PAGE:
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Career and Education Opportunities for Household Appliance Repairers in Wisconsin

Wisconsin has a population of 5,654,774, which has grown by 5.43% over the past decade. Nicknamed the "Badger State," its capital is Madison, though its biggest city is Milwaukee.

The national trend for household appliance repairers sees this job pool growing by about 2.2% over the next eight years. In general, household appliance repairers repair, adjust, or install all types of electric or gas household appliances, such as refrigerators, washers, and ovens.

Household appliance repairers earn approximately $15 per hour or $33,030 per year on average in Wisconsin. Nationally they average about $16 hourly or $33,910 yearly. Household appliance repairers earn less than people working in the category of Office and Home Equipment generally in Wisconsin and less than people in the Office and Home Equipment category nationally.

In 2008, there were a total of 3,619,782 jobs in Wisconsin. The average annual income was $37,770 in 2008, up from $36,990 in 2007. The unemployment rate in Wisconsin was 8.5% in 2009, which has grown by 3.7% since the previous year. About 22.4% of Wisconsin residents have college degrees, which is lower than the national average.

The top industries in Wisconsin include dairy product manufacturing, cheese manufacturing, and converted paper product manufacturing. Notable tourist attractions include the Eisner Museum of Advertising & Design, the Discovery World, and the Betty Brinn Children's Museum.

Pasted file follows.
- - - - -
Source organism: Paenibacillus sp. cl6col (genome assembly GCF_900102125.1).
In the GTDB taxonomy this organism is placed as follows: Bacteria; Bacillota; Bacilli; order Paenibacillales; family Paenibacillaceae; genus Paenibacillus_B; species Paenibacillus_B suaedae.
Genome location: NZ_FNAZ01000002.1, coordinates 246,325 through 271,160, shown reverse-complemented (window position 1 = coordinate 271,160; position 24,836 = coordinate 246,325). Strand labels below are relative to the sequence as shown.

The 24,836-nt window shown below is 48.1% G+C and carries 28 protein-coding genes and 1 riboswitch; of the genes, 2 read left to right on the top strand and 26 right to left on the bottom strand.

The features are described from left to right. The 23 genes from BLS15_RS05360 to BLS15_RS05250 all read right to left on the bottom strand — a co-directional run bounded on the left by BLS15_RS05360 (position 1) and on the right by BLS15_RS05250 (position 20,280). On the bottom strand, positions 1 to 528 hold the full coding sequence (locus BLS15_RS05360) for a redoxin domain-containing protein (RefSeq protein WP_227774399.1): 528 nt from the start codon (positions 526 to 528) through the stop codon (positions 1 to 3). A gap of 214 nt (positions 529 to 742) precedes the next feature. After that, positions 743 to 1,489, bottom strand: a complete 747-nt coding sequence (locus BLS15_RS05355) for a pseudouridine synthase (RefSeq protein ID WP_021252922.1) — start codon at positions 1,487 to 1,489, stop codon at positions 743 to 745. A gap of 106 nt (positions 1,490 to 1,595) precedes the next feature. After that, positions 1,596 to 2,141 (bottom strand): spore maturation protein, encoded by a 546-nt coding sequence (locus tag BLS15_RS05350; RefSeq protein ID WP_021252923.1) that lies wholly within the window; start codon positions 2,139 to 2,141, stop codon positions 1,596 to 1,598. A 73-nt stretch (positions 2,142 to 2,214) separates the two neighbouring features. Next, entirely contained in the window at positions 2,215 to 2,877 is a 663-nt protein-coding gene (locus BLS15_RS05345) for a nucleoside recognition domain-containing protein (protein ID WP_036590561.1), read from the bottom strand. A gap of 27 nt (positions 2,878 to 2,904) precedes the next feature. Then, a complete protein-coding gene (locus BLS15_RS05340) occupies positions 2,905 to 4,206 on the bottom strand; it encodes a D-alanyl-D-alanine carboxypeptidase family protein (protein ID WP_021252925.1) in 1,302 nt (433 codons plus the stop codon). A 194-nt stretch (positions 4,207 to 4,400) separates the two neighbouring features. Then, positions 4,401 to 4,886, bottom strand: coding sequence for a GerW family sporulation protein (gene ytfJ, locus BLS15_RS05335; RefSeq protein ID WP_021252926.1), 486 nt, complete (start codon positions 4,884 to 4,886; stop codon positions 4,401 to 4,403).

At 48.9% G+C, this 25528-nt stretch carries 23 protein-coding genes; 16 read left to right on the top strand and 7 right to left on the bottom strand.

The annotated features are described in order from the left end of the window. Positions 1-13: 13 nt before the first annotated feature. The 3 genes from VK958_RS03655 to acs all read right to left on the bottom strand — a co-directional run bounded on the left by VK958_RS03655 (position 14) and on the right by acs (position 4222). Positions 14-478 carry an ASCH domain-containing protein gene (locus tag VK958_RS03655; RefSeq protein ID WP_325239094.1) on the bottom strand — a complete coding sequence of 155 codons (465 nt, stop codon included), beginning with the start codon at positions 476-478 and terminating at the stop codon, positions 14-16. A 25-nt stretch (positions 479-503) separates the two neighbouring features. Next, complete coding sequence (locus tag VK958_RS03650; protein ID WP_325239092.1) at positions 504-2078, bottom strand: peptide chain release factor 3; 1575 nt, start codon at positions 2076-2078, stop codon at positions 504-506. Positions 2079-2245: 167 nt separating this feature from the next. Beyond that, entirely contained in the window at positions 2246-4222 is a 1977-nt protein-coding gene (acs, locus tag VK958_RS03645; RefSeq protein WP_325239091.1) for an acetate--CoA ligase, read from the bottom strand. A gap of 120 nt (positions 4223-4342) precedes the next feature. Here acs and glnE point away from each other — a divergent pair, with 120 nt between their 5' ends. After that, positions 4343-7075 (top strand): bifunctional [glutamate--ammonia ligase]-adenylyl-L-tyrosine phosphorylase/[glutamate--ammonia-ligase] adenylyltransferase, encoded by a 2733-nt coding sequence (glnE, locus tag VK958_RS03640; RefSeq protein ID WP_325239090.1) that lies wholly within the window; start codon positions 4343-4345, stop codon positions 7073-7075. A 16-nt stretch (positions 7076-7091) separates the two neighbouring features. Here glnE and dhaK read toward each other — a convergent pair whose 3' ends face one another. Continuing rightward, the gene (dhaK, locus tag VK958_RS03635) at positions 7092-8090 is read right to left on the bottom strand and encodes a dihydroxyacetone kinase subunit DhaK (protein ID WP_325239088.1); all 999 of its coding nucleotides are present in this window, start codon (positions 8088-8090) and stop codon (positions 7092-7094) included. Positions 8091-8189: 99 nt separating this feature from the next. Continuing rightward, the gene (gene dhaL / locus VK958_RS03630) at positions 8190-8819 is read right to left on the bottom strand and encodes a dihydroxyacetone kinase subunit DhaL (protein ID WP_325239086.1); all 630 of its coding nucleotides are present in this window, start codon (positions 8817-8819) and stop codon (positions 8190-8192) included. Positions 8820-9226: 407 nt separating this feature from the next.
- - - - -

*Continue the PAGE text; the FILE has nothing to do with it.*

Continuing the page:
CITIES WITH Household Appliance Repairer OPPORTUNITIES IN Wisconsin


JOB DESCRIPTION: Household Appliance Repairer

Household Appliance Repairer video from the State of New Jersey Dept. of Labor and Workforce Development

In general, household appliance repairers repair, adjust, or install all types of electric or gas household appliances, such as refrigerators, washers, and ovens.

Every day, household appliance repairers are expected to be able to listen to and understand others in meetings. They need to evaluate problems as they arise. It is also important that they note differences between sounds as they change tone and volume.

Similar jobs with educational opportunities in Wisconsin include:

  • Auto Glass Installer. Replace or repair broken windshields and window glass in motor vehicles.
  • Boat Mechanic. Repairs and adjusts electrical and mechanical equipment of gasoline or diesel powered inboard or inboard-outboard boat engines.
  • Camera Repair Technician. Repair and adjust cameras and photographic equipment, including commercial video and motion picture camera equipment.
  • Heating Equipment Installer. Install, service, and repair heating and air conditioning systems in residences and commercial establishments.
  • Medical Equipment Repairer. Test, adjust, or repair biomedical or electromedical equipment.
  • Outdoor Power Equipment Mechanic. Diagnose, adjust, or overhaul small engines used to power lawn mowers, chain saws, and related equipment.
  • Refrigeration Mechanic. Install and repair industrial and commercial refrigerating systems.
  • Security Systems Installer. Install, program, and repair security and fire alarm wiring and equipment. Ensure that work is in accordance with relevant codes.
  • Vending Machine Mechanic. Install, service, or repair coin, vending, or amusement machines including video games, juke boxes, or slot machines.

LOCATION INFORMATION: Wisconsin

Wisconsin
Wisconsin photo by KKNiteOwl

Wisconsin has a population of 5,654,774, which has grown by 5.43% in the last 10 years. Nicknamed the "Badger State," its capital is Madison, though its biggest city is Milwaukee. In 2008, there were a total of 3,619,782 jobs in Wisconsin. The average annual income was $37,770 in 2008, up from $36,990 the previous year. The unemployment rate in Wisconsin was 8.5% in 2009, which has grown by 3.7% since the previous year. Roughly 22.4% of Wisconsin residents have college degrees, which is lower than the national average.

The top industries in Wisconsin include dairy product manufacturing, cheese manufacturing, and converted paper product manufacturing. Notable tourist destinations include the Charles Allis Art Museum, the Eisner Museum of Advertising & Design, and the Betty Brinn Children's Museum.